Idebenone, CoQ1, CoQ10 and QS-10 share the same substitution pattern of the quinone moiety but differ in the alkyl tail attached to the C6-carbon atom of their quinone ring. Whereas idebenone and QS-10 possess an alkyl chain with a terminal polar group (hydroxyl or carboxylic acid group), CoQ1 and CoQ10 contain one or ten isoprenoid repeats, respectively. Molecular weight and calculated log D value (Advanced Chemistry Development Software Package, Version 12, ACD Labs, Toronto, Canada) for each molecule are shown. Log D values are a measure for lipophilicity incorporating ionization of the compound in which small values indicate affinity for the aqueous phase.
NQO2, although much less studied, is reported to possess similar oxidoreductase activity with some differences in substrate specificities . Despite similar cDNA and amino acid sequences of NQO1 and NQO2, NQO2 has different co-factor requirements (3). We were unable to demonstrate NQO2-dependent reduction of quinones using either NADH or NADPH as electron donor (data not shown), and used 1-(3-sulfonatopropyl)-3-carbamoyl-1,4-dihydropyrimidine, a synthetic analog of NRH , as electron donor instead. For all four quinones, we found similar results with regards to the Km and vmax for NQO2-dependent reduction compared to the data generated with NQO1 (Table 1, Figure S1D).
Cellular reduction of short-chain quinones by NQO1
To confirm the in vitro reduction of short-chain quinones by NQO enzymes in cells, we employed an assay that measures the reduction-associated change in absorption of WST-1 to quantify NQO1-dependent reduction of quinones. A recent publication associated the quinone-dependent reduction of the tetrazolium dye WST-1 with NQO1 activity . The authors demonstrated that WST-1 is converted only in the presence of functional NQO1, since inhibition of enzymatic activity by dicoumarol (Dic) abolished WST-1 reduction. Furthermore, the dye was potently reduced in cells expressing NQO1 but failed to change absorption in NQO1 deficient cells such as CHO cells. Indeed, using this assay, idebenone, CoQ1 and QS-10 were readily reduced by NQO1 in a dose-dependent manner in HepG2 cells; whereas for CoQ10 consistently no activity was detected (Figure 2A). Prior to differentiating between NQO1- and NQO2-dependent activities, it was essential to confirm the usefulness of the NQO1 inhibitor dicoumarol, with a reported IC50 for NQO1 of approximately 10 nM . Consistent with previous reports , , our results showed that dicoumarol (20 µM) potently inhibited recombinant NQO1 activity (4% residual activity), while at the same time NQO2 activity was only inhibited by 14% (86% residual activity) (Figure S2). Therefore, co-incubation of HepG2 cells with quinones and dicoumarol for 120 minutes efficiently abolished the WST-1 signal (0% and 5% for idebenone and CoQ1, respectively) (Figure 2B). To rule out a cell line specific metabolism in HepG2 cells, comparable effects were also detected in primary fibroblasts and rat L6 myoblasts (Figures S3, S4). Reduction of substrates such as quinones by NQO1 uses NAD(P)H as electron donor. In agreement with previous reports using CoQ1 and β-lapachone , , idebenone reduced NADH levels in human lymphoblastoid cells in a dose-dependent manner. Using the NADH-dependent conversion of resazurin into the fluorescent resofurin product, idebenone reduced the fluorescence signal by 9% and 11% at (0.1 µM), 11% and 17% (1 µM) and 27% and 40% (10 µM) after 1- or 6-hours incubation, respectively (Figure S5A). Similarly, idebenone, CoQ1 and QS-10 decreased NADH levels after 3-hours incubation at a concentration of 10 µM quinone (69±4%, 62±0%, and 80±4% residual levels, respectively) (Figure S5B). In presence of dicoumarol (20 µM), the reduction of NADH was less prominent (80±5% with CoQ1) or was even prevented (105±15% and 92±6% by idebenone and QS-10, respectively). CoQ10 had no influence on NADH levels independent of a co-treatment with dicoumarol (100±1% without and 118±4% with dicoumarol).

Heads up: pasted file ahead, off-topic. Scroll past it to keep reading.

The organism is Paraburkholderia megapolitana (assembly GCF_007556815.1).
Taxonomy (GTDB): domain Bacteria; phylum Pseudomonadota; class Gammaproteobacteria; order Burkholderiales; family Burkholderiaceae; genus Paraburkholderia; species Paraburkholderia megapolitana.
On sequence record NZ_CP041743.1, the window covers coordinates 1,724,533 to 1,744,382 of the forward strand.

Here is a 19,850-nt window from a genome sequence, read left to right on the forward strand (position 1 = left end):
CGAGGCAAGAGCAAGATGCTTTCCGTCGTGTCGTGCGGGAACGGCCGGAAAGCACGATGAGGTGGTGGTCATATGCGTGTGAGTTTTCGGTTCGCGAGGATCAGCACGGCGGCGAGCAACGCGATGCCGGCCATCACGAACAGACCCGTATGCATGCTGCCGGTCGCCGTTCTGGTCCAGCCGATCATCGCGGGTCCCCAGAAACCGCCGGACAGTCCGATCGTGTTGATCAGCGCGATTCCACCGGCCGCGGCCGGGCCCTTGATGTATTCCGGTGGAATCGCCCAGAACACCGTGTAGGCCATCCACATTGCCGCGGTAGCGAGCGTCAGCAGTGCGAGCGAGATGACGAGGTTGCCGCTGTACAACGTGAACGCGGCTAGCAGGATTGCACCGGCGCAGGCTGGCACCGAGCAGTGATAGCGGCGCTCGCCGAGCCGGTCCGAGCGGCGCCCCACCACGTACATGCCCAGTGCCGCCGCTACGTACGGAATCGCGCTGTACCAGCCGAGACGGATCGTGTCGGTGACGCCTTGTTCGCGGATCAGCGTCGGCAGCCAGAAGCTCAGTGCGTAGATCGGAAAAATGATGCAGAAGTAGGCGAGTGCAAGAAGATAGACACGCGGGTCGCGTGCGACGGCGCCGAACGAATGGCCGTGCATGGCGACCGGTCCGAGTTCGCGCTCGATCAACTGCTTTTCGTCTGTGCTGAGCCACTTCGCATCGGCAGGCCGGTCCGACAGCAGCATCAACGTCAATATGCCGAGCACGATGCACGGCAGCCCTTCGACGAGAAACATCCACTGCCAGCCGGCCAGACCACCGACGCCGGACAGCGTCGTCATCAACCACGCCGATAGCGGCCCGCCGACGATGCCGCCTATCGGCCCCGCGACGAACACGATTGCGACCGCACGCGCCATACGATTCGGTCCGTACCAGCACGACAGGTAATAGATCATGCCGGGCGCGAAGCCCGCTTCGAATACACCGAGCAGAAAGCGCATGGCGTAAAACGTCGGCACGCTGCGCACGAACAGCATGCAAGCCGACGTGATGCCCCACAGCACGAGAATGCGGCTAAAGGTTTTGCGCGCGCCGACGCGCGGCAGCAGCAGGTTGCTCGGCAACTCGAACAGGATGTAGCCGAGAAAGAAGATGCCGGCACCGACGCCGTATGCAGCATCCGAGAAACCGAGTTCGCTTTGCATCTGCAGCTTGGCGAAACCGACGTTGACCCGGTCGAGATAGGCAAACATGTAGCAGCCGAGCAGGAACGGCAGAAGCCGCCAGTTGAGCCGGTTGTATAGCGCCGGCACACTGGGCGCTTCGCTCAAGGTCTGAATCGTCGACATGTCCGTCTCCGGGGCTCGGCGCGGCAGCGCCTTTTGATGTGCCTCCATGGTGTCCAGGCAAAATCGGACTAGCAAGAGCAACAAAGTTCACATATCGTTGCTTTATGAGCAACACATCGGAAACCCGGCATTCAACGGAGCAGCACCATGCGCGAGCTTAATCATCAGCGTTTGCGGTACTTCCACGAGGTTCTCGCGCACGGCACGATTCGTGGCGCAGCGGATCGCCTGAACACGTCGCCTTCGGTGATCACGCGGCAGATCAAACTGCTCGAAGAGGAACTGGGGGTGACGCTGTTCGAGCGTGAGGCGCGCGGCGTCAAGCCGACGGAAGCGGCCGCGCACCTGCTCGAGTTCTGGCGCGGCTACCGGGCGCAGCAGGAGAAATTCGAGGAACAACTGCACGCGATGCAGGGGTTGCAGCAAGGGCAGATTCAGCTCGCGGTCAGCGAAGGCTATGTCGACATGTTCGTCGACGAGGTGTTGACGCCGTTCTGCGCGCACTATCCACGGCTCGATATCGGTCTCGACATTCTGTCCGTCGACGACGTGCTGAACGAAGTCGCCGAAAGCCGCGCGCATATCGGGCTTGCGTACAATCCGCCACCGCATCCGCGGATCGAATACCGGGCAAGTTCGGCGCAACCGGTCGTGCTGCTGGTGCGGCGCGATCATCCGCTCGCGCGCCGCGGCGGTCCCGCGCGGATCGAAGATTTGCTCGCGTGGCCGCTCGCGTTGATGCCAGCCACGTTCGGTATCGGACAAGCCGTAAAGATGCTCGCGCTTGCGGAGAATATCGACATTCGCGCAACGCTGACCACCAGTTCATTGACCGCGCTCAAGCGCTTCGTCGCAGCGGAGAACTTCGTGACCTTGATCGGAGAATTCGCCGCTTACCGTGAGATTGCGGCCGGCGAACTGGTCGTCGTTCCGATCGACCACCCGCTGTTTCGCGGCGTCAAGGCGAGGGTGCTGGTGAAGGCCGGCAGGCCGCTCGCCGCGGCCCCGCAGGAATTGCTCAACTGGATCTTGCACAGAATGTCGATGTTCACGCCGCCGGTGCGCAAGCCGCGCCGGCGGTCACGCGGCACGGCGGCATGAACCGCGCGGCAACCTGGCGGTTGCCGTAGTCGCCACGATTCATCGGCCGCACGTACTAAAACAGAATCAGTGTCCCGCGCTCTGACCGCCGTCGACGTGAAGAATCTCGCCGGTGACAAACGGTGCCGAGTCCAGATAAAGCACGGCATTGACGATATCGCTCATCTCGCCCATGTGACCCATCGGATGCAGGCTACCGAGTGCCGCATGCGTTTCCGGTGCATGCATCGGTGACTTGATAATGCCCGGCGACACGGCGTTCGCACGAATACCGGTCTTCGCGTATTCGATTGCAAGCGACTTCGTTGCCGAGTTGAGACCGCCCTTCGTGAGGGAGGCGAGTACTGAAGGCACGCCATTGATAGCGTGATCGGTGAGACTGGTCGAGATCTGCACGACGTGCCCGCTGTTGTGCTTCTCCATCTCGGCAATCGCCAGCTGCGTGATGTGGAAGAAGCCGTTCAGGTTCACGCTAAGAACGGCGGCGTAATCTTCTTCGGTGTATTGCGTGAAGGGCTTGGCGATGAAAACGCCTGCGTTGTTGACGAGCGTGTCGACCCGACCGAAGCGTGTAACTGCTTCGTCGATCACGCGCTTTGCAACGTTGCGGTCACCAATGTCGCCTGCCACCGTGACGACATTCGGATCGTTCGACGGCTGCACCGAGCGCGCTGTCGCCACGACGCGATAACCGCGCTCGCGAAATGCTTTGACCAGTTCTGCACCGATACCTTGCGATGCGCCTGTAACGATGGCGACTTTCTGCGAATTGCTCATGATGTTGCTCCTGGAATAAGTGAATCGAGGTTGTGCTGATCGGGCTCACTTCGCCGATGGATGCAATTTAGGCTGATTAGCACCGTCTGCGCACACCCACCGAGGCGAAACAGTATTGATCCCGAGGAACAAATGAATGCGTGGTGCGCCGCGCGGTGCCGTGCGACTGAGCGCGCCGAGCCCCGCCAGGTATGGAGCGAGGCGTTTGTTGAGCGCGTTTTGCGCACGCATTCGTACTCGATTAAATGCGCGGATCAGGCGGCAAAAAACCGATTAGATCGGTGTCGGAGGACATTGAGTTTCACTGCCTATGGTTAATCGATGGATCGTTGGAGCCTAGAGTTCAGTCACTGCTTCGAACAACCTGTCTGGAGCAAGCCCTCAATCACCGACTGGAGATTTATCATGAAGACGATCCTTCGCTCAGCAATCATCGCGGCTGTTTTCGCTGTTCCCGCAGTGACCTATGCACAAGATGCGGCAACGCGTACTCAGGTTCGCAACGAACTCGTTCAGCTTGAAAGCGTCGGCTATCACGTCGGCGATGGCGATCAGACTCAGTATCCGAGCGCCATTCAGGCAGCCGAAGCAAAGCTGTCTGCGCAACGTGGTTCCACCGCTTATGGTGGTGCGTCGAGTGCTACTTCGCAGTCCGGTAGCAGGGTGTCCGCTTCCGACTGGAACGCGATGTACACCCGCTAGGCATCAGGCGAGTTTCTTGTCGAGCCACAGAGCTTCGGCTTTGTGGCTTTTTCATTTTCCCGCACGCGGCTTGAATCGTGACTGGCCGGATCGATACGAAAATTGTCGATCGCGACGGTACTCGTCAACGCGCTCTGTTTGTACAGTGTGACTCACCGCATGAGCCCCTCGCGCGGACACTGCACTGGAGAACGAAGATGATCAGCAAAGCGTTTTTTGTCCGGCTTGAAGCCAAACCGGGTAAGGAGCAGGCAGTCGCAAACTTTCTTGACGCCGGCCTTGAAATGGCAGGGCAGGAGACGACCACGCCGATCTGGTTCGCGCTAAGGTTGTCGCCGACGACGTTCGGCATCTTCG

(A) Dose-dependent cellular quinone reduction was measured as described by Tan et al.  in HepG2 cells. (B) Dicoumarol (Dic)-treatment (20 µM) efficiently blocked cellular quinone reduction in HepG2 cells. Bars represent mean +stdev of triplicates from one typical out of three independent experiments.
Effect of reduced quinones on rescue of rotenone-induced loss of ATP